The European economies were generally sound prior to the outburst of the financial turmoil last summer. There were no major imbalances in the EU and the euro area as a whole, although this may not have been the case in all sectors and Member States. Activity held up relatively well, while the financial distress had an immediate adverse impact on some confidence indicators. As the global headwinds intensified over the past quarters, however, the fall in confidence indicators became more broad based across sectors and Member States (with particularly sizable decline in the overall economic sentiment indicator in the UK and Spain). Eventually, activity measures also started to weaken. Various indicators, such as industrial production, orders and retail sales, point to a deceleration in the underlying growth momentum in both the EU and the euro area in recent months. Recent surveys also suggest a bleak outlook for the EU economies going forward.
The projected easing of inflation, which is expected to support households' disposable income and consumption to a greater extent during the fourth quarter, is one of factors that may bring about a turn in the trend.
Inflation at a turning point
Fuelled by high commodity prices, consumer price inflation continued to pick up in recent months. The contributions from energy and food prices to headline inflation increased significantly and amounted to 1.7 pps. and 1.2 pps., respectively, in July. The headline inflation rate decelerated slightly in August, to 3.8%, in the euro area, down from the record-high level reported in July (4.0%).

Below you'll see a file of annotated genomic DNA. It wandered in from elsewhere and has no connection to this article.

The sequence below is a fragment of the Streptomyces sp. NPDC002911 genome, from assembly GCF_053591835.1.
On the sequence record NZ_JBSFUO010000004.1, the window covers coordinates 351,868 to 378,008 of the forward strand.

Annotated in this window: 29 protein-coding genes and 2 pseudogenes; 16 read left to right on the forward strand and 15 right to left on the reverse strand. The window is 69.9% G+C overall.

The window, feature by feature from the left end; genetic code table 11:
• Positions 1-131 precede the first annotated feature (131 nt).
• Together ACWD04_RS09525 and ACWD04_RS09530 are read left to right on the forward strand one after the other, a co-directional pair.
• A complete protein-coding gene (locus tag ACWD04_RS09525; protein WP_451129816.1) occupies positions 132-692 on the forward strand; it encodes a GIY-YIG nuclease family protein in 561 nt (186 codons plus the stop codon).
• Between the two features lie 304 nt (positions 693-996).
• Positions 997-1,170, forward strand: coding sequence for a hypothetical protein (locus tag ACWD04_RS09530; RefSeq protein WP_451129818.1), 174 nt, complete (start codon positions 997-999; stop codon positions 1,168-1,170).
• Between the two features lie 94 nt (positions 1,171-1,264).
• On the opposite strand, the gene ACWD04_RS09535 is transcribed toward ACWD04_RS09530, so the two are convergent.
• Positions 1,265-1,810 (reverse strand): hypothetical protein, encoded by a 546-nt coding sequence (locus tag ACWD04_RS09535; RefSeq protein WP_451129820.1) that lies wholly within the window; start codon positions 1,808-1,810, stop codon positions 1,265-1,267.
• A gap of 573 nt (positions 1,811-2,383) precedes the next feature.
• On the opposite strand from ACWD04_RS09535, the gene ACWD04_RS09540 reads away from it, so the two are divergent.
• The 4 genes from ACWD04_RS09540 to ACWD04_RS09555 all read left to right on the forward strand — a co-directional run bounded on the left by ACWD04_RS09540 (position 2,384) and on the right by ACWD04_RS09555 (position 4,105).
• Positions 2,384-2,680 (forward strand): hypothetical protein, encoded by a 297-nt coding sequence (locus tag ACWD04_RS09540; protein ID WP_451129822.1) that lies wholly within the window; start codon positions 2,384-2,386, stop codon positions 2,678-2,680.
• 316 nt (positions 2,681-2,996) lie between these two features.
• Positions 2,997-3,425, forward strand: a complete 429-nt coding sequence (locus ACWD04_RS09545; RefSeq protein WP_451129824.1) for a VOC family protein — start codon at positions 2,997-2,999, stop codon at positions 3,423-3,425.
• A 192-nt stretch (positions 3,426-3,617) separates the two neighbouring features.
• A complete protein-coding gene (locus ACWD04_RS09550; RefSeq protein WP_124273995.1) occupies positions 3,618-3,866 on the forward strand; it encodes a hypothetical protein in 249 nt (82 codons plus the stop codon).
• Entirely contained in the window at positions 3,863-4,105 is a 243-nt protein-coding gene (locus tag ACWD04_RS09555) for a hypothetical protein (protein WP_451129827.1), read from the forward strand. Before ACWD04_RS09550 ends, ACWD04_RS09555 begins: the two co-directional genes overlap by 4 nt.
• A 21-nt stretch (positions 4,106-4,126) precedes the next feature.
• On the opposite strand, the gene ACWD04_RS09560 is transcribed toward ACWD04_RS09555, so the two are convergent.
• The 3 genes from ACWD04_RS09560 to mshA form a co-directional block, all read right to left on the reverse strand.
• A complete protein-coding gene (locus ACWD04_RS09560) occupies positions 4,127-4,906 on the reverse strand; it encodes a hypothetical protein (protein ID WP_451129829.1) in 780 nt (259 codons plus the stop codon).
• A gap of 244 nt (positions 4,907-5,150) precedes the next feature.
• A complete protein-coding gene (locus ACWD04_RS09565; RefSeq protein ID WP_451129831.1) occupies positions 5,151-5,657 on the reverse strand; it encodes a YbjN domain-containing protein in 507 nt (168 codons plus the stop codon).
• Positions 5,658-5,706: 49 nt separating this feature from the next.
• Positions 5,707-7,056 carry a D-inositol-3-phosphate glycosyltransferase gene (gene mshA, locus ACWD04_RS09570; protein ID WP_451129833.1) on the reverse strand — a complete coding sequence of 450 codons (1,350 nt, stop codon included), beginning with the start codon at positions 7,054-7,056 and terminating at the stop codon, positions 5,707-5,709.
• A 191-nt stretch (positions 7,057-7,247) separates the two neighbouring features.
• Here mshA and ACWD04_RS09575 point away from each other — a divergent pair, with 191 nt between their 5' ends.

The upwards revision of inflation reflects the worse-than-expected outcome since the spring forecast. The gradual fading of the impact of past increases in energy and food prices in the coming months suggest, however, that inflation could be at a turning point. Nevertheless, future developments in commodity markets, as well as the capacity to contain second-round effects, will be key for the inflation outlook in both regions.
The risks to the growth outlook stay tilted to the downside. In particular, developments in commodity and financial markets will continue to be the key factors shaping the growth outlook and the technical assumptions could also surprise on the negative side as they have done in the recent forecasting exercises. Other risks relate to the underlying strength of the US economy, new calls for protectionist and other trade-distorting measures, but also to the capacity of some of the EU economies to adjust their internal and external imbalances. The risks to the inflation outlook appear somewhat more balanced, albeit they are still tilted to the upside. In particular and even if economic activity is set to slow sharply, the risk of second-round effects can not be excluded, although there is no evidence of any wide-spread such effects so far.